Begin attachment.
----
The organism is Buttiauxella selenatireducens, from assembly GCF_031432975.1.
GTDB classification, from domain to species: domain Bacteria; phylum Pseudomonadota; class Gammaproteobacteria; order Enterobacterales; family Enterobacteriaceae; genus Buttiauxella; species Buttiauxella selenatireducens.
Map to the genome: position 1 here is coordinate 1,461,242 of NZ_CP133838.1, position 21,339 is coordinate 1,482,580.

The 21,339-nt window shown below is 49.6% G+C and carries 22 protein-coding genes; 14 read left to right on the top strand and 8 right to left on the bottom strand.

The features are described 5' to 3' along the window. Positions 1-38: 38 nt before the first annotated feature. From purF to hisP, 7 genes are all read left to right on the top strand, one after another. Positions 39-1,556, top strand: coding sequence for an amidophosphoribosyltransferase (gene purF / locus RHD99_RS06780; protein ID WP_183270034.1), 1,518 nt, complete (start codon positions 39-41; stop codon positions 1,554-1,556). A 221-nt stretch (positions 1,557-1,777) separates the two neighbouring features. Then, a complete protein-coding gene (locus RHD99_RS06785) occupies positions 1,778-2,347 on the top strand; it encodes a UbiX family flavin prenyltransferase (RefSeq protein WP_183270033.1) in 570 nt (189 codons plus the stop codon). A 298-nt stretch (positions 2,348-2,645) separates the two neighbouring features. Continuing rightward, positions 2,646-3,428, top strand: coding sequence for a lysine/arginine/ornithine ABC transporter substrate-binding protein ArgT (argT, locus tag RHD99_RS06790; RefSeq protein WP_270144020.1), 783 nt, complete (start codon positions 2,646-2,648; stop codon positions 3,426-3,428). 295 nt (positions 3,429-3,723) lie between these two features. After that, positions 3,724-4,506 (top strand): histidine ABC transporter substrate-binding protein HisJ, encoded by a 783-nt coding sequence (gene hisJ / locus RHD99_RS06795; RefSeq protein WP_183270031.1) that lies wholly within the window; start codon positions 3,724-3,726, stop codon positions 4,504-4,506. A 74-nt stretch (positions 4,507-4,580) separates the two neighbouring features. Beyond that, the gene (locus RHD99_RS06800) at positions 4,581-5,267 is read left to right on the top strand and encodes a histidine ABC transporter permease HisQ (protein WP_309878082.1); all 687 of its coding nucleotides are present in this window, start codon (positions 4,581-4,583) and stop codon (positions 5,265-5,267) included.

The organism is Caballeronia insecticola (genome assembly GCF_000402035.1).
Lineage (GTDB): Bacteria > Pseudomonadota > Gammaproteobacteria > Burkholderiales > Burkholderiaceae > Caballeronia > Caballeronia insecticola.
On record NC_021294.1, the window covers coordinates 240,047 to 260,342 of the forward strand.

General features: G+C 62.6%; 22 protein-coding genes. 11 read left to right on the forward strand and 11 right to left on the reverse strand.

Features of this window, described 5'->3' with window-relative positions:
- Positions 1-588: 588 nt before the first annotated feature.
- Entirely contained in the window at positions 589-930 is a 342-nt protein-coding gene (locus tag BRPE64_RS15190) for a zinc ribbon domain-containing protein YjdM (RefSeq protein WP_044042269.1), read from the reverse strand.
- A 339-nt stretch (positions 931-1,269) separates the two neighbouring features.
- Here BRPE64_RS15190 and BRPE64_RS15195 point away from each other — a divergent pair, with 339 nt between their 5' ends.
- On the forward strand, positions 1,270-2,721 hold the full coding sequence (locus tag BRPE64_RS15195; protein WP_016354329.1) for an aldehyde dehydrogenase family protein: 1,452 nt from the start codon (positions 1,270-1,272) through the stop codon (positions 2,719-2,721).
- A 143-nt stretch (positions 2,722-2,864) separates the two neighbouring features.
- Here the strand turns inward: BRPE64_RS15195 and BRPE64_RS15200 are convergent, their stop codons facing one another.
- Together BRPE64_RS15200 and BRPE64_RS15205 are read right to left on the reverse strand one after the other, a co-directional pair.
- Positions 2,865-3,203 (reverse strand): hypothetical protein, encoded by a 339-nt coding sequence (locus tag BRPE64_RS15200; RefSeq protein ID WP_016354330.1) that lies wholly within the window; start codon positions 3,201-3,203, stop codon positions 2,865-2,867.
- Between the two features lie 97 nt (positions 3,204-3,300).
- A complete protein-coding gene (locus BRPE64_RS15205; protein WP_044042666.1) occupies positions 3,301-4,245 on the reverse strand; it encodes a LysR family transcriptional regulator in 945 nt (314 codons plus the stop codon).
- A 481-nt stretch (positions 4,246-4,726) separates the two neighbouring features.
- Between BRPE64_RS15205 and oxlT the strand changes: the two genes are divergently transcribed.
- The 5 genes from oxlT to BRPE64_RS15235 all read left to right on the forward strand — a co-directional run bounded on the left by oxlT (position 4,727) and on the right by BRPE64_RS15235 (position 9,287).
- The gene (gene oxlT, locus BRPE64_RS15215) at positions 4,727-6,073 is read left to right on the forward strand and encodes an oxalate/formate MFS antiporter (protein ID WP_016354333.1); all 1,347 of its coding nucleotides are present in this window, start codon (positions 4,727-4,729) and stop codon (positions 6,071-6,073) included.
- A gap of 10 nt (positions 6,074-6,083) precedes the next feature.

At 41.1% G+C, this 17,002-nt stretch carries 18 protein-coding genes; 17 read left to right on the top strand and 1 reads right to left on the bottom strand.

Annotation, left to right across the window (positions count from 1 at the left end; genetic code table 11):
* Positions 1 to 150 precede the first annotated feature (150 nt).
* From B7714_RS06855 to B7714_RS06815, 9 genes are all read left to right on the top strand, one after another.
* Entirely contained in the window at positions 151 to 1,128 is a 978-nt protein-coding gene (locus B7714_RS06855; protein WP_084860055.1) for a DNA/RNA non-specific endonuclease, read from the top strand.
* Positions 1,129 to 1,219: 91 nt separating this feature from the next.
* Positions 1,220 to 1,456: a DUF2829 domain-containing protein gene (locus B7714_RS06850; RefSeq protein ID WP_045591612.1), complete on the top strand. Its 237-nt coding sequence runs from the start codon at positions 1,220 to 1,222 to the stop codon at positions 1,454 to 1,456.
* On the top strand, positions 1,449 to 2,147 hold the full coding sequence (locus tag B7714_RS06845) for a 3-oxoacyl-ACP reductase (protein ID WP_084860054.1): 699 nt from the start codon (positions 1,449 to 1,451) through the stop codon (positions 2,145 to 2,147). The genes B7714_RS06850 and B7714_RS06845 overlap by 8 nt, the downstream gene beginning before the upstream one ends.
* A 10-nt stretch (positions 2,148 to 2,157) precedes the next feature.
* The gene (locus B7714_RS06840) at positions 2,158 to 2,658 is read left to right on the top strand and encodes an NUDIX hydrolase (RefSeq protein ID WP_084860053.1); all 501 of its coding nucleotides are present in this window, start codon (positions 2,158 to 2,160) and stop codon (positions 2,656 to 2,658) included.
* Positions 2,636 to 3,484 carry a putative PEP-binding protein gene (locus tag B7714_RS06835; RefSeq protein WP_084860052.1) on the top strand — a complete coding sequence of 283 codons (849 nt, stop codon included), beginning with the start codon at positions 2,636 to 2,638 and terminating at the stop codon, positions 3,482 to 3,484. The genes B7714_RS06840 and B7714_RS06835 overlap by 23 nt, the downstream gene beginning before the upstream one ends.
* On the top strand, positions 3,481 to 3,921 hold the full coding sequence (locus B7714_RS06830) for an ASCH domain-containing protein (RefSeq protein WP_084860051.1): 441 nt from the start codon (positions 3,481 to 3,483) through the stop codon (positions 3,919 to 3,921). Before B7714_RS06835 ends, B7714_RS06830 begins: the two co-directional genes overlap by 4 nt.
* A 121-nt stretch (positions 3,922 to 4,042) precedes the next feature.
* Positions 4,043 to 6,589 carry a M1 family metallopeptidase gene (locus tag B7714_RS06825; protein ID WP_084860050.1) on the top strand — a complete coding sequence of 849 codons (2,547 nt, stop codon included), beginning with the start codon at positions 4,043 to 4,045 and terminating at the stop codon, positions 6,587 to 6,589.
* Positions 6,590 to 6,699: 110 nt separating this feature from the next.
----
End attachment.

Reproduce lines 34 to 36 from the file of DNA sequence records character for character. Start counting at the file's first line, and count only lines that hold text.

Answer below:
* On the top strand, positions 1,449 to 2,147 hold the full coding sequence (locus tag B7714_RS06845) for a 3-oxoacyl-ACP reductase (protein ID WP_084860054.1): 699 nt from the start codon (positions 1,449 to 1,451) through the stop codon (positions 2,145 to 2,147). The genes B7714_RS06850 and B7714_RS06845 overlap by 8 nt, the downstream gene beginning before the upstream one ends.
* A 10-nt stretch (positions 2,148 to 2,157) precedes the next feature.
* The gene (locus B7714_RS06840) at positions 2,158 to 2,658 is read left to right on the top strand and encodes an NUDIX hydrolase (RefSeq protein ID WP_084860053.1); all 501 of its coding nucleotides are present in this window, start codon (positions 2,158 to 2,160) and stop codon (positions 2,656 to 2,658) included.